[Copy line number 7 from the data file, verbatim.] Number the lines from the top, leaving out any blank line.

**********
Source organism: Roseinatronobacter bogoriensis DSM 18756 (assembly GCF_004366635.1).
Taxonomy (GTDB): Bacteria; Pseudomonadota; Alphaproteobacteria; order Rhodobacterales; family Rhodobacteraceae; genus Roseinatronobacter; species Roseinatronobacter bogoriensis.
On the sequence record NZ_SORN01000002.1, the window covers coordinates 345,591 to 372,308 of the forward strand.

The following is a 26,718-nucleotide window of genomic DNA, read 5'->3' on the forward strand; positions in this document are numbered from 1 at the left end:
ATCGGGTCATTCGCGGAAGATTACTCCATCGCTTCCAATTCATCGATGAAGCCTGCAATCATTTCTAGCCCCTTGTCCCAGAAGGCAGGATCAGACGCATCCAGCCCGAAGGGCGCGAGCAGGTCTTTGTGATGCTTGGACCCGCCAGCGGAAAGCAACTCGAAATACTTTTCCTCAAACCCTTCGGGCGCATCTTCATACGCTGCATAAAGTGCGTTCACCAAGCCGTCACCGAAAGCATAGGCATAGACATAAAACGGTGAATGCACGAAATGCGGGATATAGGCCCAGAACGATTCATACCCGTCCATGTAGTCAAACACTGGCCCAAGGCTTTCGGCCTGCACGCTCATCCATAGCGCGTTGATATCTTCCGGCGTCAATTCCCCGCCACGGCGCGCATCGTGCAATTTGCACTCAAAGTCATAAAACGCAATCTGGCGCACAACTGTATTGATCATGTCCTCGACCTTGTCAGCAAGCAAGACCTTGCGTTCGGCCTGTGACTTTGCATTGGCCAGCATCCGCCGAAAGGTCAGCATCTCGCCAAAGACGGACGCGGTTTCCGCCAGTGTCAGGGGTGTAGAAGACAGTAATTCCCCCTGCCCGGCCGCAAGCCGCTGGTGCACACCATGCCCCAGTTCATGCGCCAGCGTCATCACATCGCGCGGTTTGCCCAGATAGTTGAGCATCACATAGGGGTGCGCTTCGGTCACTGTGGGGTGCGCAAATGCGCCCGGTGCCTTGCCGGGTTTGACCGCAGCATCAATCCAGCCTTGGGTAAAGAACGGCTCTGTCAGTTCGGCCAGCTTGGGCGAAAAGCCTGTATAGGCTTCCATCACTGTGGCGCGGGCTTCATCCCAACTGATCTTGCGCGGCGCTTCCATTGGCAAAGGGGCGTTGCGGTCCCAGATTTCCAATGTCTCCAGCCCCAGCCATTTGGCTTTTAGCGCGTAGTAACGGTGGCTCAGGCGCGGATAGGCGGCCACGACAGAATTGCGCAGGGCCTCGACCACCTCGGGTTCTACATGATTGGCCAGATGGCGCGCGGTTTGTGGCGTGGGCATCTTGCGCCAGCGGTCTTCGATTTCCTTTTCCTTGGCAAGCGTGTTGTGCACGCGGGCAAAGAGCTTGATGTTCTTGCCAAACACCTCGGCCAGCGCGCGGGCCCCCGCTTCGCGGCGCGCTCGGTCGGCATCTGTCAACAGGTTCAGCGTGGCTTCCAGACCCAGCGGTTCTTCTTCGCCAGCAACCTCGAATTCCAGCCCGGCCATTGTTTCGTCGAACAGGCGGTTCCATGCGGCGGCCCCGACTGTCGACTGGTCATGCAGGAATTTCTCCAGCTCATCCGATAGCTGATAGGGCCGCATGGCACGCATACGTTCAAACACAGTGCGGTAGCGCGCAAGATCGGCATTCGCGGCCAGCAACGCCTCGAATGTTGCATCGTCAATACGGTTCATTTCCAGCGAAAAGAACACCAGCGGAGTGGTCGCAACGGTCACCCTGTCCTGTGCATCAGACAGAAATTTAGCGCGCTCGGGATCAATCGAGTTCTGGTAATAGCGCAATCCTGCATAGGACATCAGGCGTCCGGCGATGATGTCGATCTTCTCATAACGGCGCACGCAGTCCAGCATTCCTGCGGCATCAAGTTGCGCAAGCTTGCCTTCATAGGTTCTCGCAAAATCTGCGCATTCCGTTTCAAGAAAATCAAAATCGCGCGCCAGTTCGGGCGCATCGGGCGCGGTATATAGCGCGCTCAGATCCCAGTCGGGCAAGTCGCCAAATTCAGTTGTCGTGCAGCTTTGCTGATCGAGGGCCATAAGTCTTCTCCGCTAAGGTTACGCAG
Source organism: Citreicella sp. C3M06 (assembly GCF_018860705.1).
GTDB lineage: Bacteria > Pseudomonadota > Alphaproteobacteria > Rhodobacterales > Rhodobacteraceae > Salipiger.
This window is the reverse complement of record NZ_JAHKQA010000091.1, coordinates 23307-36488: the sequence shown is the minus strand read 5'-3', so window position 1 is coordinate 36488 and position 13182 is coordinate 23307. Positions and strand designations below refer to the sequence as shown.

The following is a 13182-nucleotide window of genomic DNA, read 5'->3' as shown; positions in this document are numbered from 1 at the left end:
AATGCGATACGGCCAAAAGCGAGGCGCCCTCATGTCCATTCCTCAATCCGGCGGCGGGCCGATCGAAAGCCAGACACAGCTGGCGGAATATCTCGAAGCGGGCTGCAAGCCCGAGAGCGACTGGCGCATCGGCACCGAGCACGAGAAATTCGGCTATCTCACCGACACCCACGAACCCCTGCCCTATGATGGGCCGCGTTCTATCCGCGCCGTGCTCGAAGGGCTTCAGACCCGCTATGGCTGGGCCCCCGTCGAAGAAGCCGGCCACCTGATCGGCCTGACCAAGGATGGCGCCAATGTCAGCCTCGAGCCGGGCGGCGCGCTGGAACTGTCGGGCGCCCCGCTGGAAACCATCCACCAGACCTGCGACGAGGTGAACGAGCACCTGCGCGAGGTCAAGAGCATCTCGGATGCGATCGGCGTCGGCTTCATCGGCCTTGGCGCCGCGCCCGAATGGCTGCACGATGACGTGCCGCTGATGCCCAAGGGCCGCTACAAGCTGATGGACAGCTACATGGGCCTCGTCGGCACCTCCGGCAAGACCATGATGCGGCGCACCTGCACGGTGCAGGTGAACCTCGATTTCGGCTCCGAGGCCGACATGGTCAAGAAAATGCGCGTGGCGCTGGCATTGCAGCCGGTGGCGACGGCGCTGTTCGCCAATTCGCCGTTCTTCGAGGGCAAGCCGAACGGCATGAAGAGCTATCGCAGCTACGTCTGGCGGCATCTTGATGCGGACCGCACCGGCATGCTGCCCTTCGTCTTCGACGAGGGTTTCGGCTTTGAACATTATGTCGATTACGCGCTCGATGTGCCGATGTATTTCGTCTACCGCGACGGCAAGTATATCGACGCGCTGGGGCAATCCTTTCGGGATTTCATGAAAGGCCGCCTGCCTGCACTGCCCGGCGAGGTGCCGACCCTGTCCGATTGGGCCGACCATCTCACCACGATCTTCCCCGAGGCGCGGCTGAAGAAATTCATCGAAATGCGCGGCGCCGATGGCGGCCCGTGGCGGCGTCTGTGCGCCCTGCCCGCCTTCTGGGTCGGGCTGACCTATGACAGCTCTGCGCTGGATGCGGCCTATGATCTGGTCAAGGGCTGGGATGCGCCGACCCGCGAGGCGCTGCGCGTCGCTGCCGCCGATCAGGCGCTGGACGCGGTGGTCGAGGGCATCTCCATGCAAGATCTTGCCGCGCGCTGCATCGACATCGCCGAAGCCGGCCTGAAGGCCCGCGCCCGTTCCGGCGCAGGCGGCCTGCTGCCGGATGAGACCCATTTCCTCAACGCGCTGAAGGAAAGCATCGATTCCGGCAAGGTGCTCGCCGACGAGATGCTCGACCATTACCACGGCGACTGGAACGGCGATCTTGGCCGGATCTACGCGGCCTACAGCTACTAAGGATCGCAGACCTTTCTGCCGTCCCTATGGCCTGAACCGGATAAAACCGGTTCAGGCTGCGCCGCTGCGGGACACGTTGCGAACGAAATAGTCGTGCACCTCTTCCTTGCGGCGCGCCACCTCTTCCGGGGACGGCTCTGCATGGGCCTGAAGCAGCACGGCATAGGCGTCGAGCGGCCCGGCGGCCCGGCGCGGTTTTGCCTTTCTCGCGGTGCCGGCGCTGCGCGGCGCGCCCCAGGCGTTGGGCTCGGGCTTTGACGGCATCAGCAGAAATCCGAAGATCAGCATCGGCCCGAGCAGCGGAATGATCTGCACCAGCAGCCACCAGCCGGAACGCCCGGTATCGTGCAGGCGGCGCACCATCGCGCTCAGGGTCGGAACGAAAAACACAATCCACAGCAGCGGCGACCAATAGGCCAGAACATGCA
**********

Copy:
GTDB lineage: Bacteria > Pseudomonadota > Alphaproteobacteria > Rhodobacterales > Rhodobacteraceae > Salipiger.